This cautiousness and skepticism has spilled into the general election. One way to think of the Biden campaign’s navigation of racial issues is that he and his advisers care a lot more about addressing policy demands than they do about addressing cultural issues.

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“There is a conversation that’s going on on Twitter that they don’t care about,” one Democratic strategist observed. “They won the primary by ignoring all of that. The Biden campaign does not care about the critical race theory-intersectional left that has taken over places like The New York Times. You can be against chokeholds and not believe in white fragility. You can be for reforming police departments and don’t necessarily have to believe that the United States is irredeemably racist.”

Sanders offered a slightly more nuanced view. “It’s not that we’re dismissing anyone’s voice, because we hear the voices, we hear the feedback,” she said. “We are, though, laser-focused on making sure that we’re not running a campaign that only caters to the internet.”

Twitter is one thing. But what happens when the largest racial movement in 50 years—in response to the killings of Floyd, Ahmaud Arbery and Breonna Taylor—collides with the campaign of a politician best known for hammering out cloakroom deals in the Senate?

One view of how Biden sees his role is that he is self-aware enough to understand what an unlikely leader he is of a Democatic Party that has been characterized in the Trump era by the women’s movement that greeted his inauguration, the antiracism movement that is defining the final year of his term, and the millennial left that has risen in the years in between.

“It’s important to remember what Vice President Biden said in the last couple of months that he intended to be a transition figure for the Democratic Party,” said Sen. Brian Schatz, the 47-year-old Democrat from Hawaii who is a favorite of progressives. Schatz argued that unlike Obama, who was a singular personality who “blocked out the sun” when it came to other Democratic leaders, Biden’s goal—as contradictory as it may seem—is to help raise up the new generation of Democrats, many of whom are to his left.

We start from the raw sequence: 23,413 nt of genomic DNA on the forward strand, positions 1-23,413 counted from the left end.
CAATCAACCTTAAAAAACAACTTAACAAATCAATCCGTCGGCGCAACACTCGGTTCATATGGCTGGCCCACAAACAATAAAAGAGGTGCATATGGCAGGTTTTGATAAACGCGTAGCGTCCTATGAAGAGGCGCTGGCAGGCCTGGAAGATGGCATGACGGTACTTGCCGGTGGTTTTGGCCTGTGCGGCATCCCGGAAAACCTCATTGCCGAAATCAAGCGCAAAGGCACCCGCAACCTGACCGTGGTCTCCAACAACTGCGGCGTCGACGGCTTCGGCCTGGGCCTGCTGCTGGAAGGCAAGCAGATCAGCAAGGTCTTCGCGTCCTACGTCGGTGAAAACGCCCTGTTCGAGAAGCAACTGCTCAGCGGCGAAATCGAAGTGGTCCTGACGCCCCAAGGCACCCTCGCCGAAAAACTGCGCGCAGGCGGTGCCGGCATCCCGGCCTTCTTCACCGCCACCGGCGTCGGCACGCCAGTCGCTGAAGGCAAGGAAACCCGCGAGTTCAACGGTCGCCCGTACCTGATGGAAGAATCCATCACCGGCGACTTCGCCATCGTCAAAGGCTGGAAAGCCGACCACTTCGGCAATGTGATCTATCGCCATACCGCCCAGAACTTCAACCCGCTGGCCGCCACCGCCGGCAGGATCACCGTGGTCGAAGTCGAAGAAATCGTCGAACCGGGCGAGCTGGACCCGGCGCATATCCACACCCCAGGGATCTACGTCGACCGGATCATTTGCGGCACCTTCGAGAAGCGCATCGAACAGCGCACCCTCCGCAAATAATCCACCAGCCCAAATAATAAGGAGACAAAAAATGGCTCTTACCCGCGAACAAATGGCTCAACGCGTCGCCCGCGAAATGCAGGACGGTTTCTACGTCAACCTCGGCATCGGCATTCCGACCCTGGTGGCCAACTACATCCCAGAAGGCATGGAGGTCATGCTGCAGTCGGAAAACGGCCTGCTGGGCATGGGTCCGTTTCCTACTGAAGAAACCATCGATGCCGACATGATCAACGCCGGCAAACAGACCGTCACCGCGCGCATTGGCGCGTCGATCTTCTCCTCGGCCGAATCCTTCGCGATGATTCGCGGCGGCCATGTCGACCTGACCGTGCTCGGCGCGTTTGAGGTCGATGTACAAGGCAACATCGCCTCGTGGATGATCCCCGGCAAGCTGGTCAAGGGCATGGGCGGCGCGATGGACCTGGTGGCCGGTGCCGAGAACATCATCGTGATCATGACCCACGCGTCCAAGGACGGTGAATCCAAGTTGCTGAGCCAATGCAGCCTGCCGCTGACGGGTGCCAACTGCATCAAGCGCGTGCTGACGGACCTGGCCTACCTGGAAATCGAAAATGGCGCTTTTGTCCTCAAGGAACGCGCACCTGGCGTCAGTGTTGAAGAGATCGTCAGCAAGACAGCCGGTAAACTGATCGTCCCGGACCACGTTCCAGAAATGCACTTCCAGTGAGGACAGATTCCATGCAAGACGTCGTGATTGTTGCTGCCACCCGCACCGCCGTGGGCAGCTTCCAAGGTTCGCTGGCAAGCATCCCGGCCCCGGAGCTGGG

“He’s certainly at the helm as our nominee and as our party leader,” Schatz said. “But I think he understands that there is a movement that undergirds the left right now which is deeper and wider and more likely to last into the future regardless of who’s the titular head of the party.”

A similar view comes from some activists who often have the most clear-eyed view of politicians, seeing them not as heroic shapers of history but merely as instruments who respond to pressure.

“I think Democrats didn’t know what to do at this moment and that’s typical,” said Maurice Mitchell, national director of the Working Families Party and a social movement strategist. “Movements operate with different prerogatives than traditional electoral politics. Mass movements always lead—they come up with new ideas and surface problems that aren’t new but the surfacing of the problem makes visible something that had been invisible because we’ve tolerated it for so long and the problem has become woven into the fabric of the country.”

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From this perspective, the fact that Biden is a relatively nonideological politician who has continuously shifted with the political tides to remain close to the consensus view of his party might be a feature, not a bug. “Nobody expects Vice President Biden to organize a direct action,” Mitchell said. “That’s not his job.”

‘Joe Biden doesn’t have to be a revolutionary’

Just as Mitchell would expect, Democratic candidates across the country are recalibrating their positions on police reform and racial justice to catch up with the public. One Democratic campaign operative working on a Senate race said he was blown away by a recent poll his candidate commissioned.

“Racial issues were one of the top three concerns of the Democrats we polled,” he said. “It was right there with health care.”

Biden was quick to embrace two previously controversial positions: banning chokeholds and reforming qualified immunity for law enforcement officers, a change that Obama opposed as president. “Symone was like you gotta do this and he did it,” said a prominent Democrat who advises the campaign. “And he did it pretty quickly. The police hate it.”

But other issues highlighted by the Black Lives Matter movement and its allies have not been embraced by the Biden campaign. And some Democrats worry the presumptive nominee’s reluctance could dampen enthusiasm for him among African American voters who have suffered disproportionately through the trio of 2020 crises: the coronavirus pandemic, the subsequent economic collapse and the epidemic of anti-Black policing.